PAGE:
[Related story: Media's Public, October 12, 2022: Court of Appeals rejects second plea of Rappler journalists, affirms RTC finding of cyber-libel.]

PRIVATE OR PUBLIC FIGURE: 'UNKNOWN DEFENSE.' The Court of Appeals (CA) rejection of the motion for reconsideration of its ruling affirming the conviction of Rappler's Reynaldo Santos Jr. and Maria Ressa for cyber-libel dealt, among other issues, with the status of complainant Wilfredo Cheng, a businessman.

Was Cheng a "public figure" at the time the alleged cyber-libel was committed?

If he was, Santos and Ressa would have privileged communication, which means actual malice by them must be proved. If he was just a private person, there was no mantle of privilege and malice was presumed against the two journalists.

Some lawyers call the issue of public/private figure as an "unknown defense" in libel. Not anymore, at least to sued journalists who see its value in proving absence of malice.

In the CA resolution promulgated Monday (October 10, 2022), the court ruled that Cheng was not considered a public figure. Thus, malice was presumed against Santos and Ressa who, based on the court finding, were not able to disprove it.

WHY IT MATTERS. Journalists and other users of digital media, who are at risk of cyber-libel suits, will have the burden of proving absence of malice, a major defense in libel, if the offended person is a private person and not a public figure.

Thus, the complainant, through his lawyer, will contend he is a private person when cyber-libel is committed. If the court is thus convinced, the offender will lose the built-in protection of the article being privileged communication and the presumption of malice stays.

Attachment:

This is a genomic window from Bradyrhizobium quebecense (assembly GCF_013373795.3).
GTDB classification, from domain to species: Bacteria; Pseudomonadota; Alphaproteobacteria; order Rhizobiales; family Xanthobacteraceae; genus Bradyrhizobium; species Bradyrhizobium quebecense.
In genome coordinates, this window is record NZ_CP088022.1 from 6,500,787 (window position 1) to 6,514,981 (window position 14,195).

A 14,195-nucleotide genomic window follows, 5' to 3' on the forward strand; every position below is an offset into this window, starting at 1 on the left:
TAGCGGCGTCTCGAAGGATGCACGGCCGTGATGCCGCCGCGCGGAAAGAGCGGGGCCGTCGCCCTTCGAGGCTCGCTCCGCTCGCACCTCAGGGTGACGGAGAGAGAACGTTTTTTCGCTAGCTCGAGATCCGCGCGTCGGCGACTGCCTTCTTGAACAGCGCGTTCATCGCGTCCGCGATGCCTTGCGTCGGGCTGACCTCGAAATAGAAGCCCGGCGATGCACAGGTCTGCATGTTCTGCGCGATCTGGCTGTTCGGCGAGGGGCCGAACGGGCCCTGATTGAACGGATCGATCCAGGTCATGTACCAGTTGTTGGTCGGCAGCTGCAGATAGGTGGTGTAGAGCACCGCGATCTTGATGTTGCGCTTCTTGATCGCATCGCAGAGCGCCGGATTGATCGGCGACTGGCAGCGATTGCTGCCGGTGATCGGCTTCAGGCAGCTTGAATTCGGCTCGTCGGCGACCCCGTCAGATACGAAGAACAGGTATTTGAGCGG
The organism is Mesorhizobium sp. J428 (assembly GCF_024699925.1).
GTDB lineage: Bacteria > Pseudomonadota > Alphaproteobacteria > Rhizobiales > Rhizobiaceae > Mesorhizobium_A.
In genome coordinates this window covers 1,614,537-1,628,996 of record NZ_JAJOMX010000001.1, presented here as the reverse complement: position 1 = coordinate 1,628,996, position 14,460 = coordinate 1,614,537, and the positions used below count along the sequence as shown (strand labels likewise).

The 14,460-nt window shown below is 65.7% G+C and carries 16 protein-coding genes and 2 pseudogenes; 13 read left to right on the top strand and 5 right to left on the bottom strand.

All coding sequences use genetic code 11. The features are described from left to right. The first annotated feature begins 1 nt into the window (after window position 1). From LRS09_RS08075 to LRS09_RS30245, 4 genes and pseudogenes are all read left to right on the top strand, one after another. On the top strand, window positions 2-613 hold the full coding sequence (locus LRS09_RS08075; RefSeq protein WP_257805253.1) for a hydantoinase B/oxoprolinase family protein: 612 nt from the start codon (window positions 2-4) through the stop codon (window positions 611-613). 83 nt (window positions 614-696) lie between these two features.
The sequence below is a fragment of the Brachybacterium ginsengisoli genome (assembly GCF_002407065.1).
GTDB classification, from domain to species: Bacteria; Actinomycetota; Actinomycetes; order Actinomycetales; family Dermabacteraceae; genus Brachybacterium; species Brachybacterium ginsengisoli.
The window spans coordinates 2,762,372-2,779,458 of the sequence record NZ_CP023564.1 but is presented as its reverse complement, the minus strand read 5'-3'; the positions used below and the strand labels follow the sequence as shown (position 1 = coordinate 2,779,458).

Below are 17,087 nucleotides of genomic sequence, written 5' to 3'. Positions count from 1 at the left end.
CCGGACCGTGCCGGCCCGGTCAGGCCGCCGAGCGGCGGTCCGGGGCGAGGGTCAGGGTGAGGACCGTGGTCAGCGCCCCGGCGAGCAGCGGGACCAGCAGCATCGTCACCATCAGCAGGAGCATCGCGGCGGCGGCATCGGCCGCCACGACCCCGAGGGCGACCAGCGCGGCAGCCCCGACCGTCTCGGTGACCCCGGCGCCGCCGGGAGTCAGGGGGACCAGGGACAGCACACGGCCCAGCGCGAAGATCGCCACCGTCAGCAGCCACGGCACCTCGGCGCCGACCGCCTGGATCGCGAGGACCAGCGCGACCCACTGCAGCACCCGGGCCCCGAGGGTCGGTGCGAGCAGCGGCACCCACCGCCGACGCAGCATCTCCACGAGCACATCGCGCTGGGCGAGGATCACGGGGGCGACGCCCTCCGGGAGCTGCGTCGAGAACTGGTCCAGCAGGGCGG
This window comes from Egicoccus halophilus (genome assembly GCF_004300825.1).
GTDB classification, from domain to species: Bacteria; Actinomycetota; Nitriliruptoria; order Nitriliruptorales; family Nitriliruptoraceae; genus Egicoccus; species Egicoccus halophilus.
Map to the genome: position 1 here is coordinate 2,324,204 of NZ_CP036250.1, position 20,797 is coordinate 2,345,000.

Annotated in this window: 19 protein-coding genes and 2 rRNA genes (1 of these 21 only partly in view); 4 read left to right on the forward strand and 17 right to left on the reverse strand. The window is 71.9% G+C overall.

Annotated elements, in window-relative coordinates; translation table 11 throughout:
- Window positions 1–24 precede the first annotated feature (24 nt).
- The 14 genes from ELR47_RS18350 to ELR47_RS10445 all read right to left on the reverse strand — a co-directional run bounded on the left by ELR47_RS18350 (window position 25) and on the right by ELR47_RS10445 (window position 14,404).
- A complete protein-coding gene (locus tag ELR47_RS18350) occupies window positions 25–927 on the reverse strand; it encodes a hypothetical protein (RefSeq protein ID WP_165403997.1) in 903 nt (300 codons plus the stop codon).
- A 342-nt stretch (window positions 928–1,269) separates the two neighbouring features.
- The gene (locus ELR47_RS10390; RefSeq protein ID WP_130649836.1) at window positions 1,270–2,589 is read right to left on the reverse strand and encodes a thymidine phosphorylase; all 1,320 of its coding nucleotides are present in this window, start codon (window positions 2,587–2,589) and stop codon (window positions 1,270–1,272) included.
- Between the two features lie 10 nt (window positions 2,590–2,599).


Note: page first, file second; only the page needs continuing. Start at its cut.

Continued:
In contrast, the journalist or media user will argue that the complainant is a public person or public figure for his own interest of proving absence of malice to get off the hook.

CASES OF TOMAS, MIGUEL. The question of "public figure" figured prominently in the separate Cebu libel cases filed by former mayor Tomas Osmeña and his son Miguel.

In 2014, Tomas filed a libel complaint against broadcaster-newspaper columnist Bobby Nalzaro over an item in Nalzaro's column in SunStar. In a motion for reconsideration seeking to change the September 2, 2016 adverse ruling of the Department of Justice, Tomas argued that he was not the mayor and wasn't holding any public office when the crime was committed. The DOJ dumped the argument.

In 2018, Miguel filed a complaint for four counts of libel and cyber-libel against Nalzaro. Nalzaro's defenses were that these columns were not defamatory and Miguel is a "public figure" and thus actual malice was required and reckless disregard of the facts had to be proved. The prosecutor found "probable cause" and indicted Nalzaro.

Tomas lost the case, with the court, independently of DOJ's dismissal of the complaint, affirming Nalzaro's acquittal. Miguel's case was still pending when Nalzaro died on March 17, 2022.